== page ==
Banks are sending hundreds of staff to test their UK and US disaster recovery sites, installing big screens in traders’ homes and pushing regulators for a reprieve on trading rules so they can keep their businesses running through a coronavirus outbreak.
The efforts by big global banks including Goldman Sachs, JPMorgan Chase, Morgan Stanley and Barclays are an escalation of business continuity planning that has already prompted them to segregate staff in Asian cities at the epicentre of the coronavirus outbreak.
“We’re practising,” said a senior executive at one large US bank. “You don’t want to wake up and find that the US has half a million cases and someone tells you to send everybody home.”
Investment bankers, administrators, engineers, IT specialists, human resources and senior management can all work from home with relative ease, but regulatory and technology demands make the situation more complicated for salespeople and traders.
To prevent those staff from being forced into quarantine en masse over a single coronavirus incident, banks are looking at spreading them out between head office and disaster recovery sites that have the same technical capacity as their main sites.
“It comes under our judgment — the decision has got to be made every day,” said one senior executive. “These are pretty extreme contingency plans . . . It’s unlikely to happen, but it’s possible.”
Goldman, JPMorgan, Morgan Stanley and Citigroup have all been testing their disaster recovery sites in London and the US in recent days, even as their trading businesses deal with some of the most volatile market conditions in recent times, according to people familiar with the situation.
Goldman is planning a bigger test of its Croydon facility on Thursday, where several hundred people will travel to the town about 30 minutes south of central London to make sure it is operationally ready to deal with an influx from Goldman’s City headquarters.
JPMorgan, which has so far been testing the technology at Basingstoke, 50 miles west of London, and sites outside its Manhattan base in Brooklyn and New Jersey, is likely to bring some traders out for live tests in the coming days.
Citi has begun testing its Lewisham facility in south-east London and a site in New Jersey, and has also been installing extra screens in some employees’ homes to make the environment closer to that of a trading floor, where they can view information from as many as eight large screens, two person familiar with that bank’s operations said.
Barclays is reviewing a plan to split its trading floor staff into three groups divided between its Canary Wharf headquarters, their homes and a back-up site at Northolt, a town 18 miles north-west of London, according to people briefed on the plans. A spokeswoman declined to comment on the specifics, but said the lender was examining multiple contingency plans to ensure operations were not interrupted.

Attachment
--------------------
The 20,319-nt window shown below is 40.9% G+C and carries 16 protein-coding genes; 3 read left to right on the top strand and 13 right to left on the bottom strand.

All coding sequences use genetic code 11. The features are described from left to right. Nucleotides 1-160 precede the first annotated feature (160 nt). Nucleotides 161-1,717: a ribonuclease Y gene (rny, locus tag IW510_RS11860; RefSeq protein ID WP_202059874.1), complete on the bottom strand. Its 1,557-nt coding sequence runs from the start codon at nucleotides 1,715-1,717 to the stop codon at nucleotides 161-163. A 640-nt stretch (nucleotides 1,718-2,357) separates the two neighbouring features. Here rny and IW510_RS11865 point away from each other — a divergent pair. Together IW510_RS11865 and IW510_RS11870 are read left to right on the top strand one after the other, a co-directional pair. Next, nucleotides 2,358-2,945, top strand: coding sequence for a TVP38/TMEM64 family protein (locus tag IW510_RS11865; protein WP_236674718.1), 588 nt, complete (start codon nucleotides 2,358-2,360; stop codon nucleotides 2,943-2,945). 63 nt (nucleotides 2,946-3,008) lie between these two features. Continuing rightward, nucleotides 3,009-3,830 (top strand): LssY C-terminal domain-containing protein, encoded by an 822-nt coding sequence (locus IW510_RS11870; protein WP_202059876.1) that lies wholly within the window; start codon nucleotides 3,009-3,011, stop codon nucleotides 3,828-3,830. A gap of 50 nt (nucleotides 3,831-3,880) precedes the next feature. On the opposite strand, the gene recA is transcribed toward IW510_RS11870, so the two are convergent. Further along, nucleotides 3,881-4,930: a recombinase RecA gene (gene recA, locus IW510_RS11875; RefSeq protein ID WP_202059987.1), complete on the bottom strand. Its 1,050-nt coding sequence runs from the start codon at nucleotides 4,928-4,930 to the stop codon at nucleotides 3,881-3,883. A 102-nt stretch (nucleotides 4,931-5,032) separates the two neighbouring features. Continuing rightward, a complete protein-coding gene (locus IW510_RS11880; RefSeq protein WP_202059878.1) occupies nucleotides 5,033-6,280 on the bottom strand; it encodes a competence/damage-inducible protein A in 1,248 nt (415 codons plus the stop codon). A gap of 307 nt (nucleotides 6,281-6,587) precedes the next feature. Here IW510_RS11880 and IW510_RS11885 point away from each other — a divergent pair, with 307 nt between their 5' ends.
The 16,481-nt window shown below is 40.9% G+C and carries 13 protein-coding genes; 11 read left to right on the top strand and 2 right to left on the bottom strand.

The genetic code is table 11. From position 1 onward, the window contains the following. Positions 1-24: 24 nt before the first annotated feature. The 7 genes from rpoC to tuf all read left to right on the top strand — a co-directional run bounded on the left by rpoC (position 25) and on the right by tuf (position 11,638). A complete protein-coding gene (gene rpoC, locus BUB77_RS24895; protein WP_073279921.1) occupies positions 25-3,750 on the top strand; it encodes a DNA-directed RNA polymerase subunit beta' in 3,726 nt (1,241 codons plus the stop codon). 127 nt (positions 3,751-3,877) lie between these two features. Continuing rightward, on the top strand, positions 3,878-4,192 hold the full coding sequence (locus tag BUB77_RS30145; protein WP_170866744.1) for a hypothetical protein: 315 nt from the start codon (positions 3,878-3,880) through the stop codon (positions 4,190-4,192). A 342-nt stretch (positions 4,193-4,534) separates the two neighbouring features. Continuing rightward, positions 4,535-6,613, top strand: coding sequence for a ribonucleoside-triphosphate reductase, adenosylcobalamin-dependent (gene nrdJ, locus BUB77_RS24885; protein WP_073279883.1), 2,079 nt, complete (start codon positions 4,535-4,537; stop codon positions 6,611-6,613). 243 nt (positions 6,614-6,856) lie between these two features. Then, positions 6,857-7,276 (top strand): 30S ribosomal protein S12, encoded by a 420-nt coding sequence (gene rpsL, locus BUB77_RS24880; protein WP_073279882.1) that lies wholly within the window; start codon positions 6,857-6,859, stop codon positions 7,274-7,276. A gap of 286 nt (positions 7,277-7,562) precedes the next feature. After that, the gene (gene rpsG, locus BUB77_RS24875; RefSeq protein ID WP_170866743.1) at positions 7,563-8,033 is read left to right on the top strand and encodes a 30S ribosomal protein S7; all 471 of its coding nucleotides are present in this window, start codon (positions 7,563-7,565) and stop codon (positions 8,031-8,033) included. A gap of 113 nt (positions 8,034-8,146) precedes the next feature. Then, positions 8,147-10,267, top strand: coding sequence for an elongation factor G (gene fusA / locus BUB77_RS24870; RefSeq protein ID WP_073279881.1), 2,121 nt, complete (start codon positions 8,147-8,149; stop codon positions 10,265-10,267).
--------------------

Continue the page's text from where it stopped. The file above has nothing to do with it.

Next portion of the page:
While most banks have ample capacity for staff to access internal networks remotely, senior bank executives are concerned about broadband capacity at their employees’ homes, which is not as fast as at the banks and could be slowed down even further if their children are also off school watching streaming services such as Netflix.
Another complication is regulatory requirements to monitor traders’ written and telephone communications, particularly in Europe. “If it happens next week, we wouldn’t have sufficient [recorded lines],” said a senior executive at another large US bank. “If it happens in three months’ time, we’d be organised.”
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Against that backdrop, banks are pushing regulators in the UK and US to adopt a flexible approach to rules on compliance monitoring, as well as requirements on trade verification and booking.
The Financial Conduct Authority in the UK and the Securities and Exchange Commission and Finra in the US have so far not granted a reprieve but bankers believe it is likely to avoid market disruption. US authorities have suspended some of their rules during previous calamities including granting extensions on filing deadlines during Hurricane Michael in 2018 and Hurricane Sandy in 2012.
“Finra is closely monitoring updates from governmental authorities regarding the coronavirus, and is in ongoing conversations with securities firms and industry groups about industry preparedness and concerns,” a spokesman said.
The SEC said it was “monitoring the potential impacts on investors, issuers and other market participants closely to determine what guidance and assistance may be appropriate as events develop”.
The FCA declined to comment on potential reliefs around a coronavirus outbreak, while Citigroup, Goldman, JPMorgan and Morgan Stanley all declined to comment on their business continuity planning. Bank of America did not reply to requests for comment.
Additional reporting by Katie Martin in London
*This article has been amended since original publication to more accurately reflect the journey time from central London to Croydon